Back-crossing to the Future: Genetic Intervention for Gila Trout

Guest Blogger: Ben Ikenson

In the summer of 2018, a pair of fish biologists and a pair of horse packers embarked on an arduous 13-hour trek through a remote section of the 3.3 million-acre Gila National Forest in southwestern New Mexico, not far from the Arizona border.

“We rode mules the first five or so miles, but had to continue on foot for the last several miles, basically bushwhacking our way through because there was no trail,”

recalls Jill Wick, who manages the native fish program for the New Mexico Department of Game and Fish.

Eventually, Wick and company made their way to a primitive old Forest Service cabin on a ridge at the head of the deceptively-named Big Dry Creek, where they spent the night. At dawn, as the first rays of sunlight streamed through the forest canopy, they hiked down to the water and dispersed across the stream, sporting waders and electrofishing gear. Before long, fish, temporarily stunned, began to float sideways to the surface, exposing iridescent gold sides.

Biologists with USFWS and New Mexico Game and Fish dip net Gila Trout out of tank into buckets for distribution (photo credits: USFWS).

By late afternoon, the team had collected about 50 fish in net pens. Eventually, a small helicopter arrived, descending onto a clearing near the creek. After being loaded into a 70-gallon aluminum tank attached to a 150-foot longline secured to the chopper, the fish were whisked off through the azure sky. For those watching from the ground below, the hope was that some of these fish might help restore genetic integrity to a lineage of one the rarest trout species in the United States.

A Papillon helicopter carries a drum of native Gila trout to where the fish will be stocked (photo credit: USFWS).

The rarest of the rare

Listed as an endangered species in 1967, the Gila trout was one of the first fish to receive federal protections, even before the Endangered Species Act was enacted in 1973. The fish inhabits mountain streams within the Gila River and San Francisco River drainages in New Mexico and Arizona, though the extent of its historical distribution is not known with certainty. By the 1950s, though, severe habitat degradation and displacement by non-native trout had reduced its range to just five streams in New Mexico.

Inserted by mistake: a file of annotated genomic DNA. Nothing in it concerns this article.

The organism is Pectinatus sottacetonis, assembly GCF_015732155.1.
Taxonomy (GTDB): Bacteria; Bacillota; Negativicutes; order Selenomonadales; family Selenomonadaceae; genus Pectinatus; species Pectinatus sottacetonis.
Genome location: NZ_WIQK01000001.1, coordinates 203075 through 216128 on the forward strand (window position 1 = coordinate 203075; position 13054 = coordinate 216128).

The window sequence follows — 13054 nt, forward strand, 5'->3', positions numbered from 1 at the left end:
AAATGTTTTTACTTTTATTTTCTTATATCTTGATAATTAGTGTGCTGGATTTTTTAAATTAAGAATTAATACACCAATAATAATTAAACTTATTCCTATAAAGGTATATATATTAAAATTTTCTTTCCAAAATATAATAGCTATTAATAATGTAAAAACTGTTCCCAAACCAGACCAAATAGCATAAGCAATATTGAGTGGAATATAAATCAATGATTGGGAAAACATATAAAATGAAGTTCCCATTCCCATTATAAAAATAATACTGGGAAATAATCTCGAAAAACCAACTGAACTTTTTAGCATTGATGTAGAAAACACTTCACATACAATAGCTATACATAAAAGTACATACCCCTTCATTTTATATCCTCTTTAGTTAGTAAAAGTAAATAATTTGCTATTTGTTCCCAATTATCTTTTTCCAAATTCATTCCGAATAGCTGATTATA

Today, conservation of the fish is guided by the U.S. Fish and Wildlife Service’s Gila Trout Recovery Plan, last revised in 2003, and by a recovery team with members from the Service, the New Mexico Department of Game and Fish, the Arizona Game and Fish Department, the U.S. Forest Service, and the University of New Mexico. Collaboratively, the team makes recommendations for conservation and recovery that are carried out on the ground by biologists and many others from the various partner agencies.

In addition to an ongoing effort of maintaining and breeding captive populations of Gila trout at the Mora National Fish Hatchery, in northern New Mexico, the work includes an intensive regimen of stream restoration prescriptions in the wild. Measures include removing nonnative species and constructing barriers to prevent them from reinvading before returning native Gila trout to their ancestral streams. Altogether, such efforts have helped to fortify five remnant, genetically distinct lineages of Gila trout populations in 17 streams in New Mexico and five in Arizona; these lineages have evolved to accumulate variations in their genomes that, collectively, help the species as a whole.

In the last decade especially, though, conservation approaches have had to adjust to some extreme circumstances. Recovery of the species hit a major setback with the 2012 Whitewater-Baldy Complex Fire. The largest wildfire in New Mexico state history consumed nearly 300,000 acres in the Gila National Forest and destroyed half of all existing Gila trout populations on the landscape, which necessitated a series of urgent fish collection and captive breeding efforts.

The Whitewater-Baldy Complex Fire (photo credit: Kari Greer, USFS).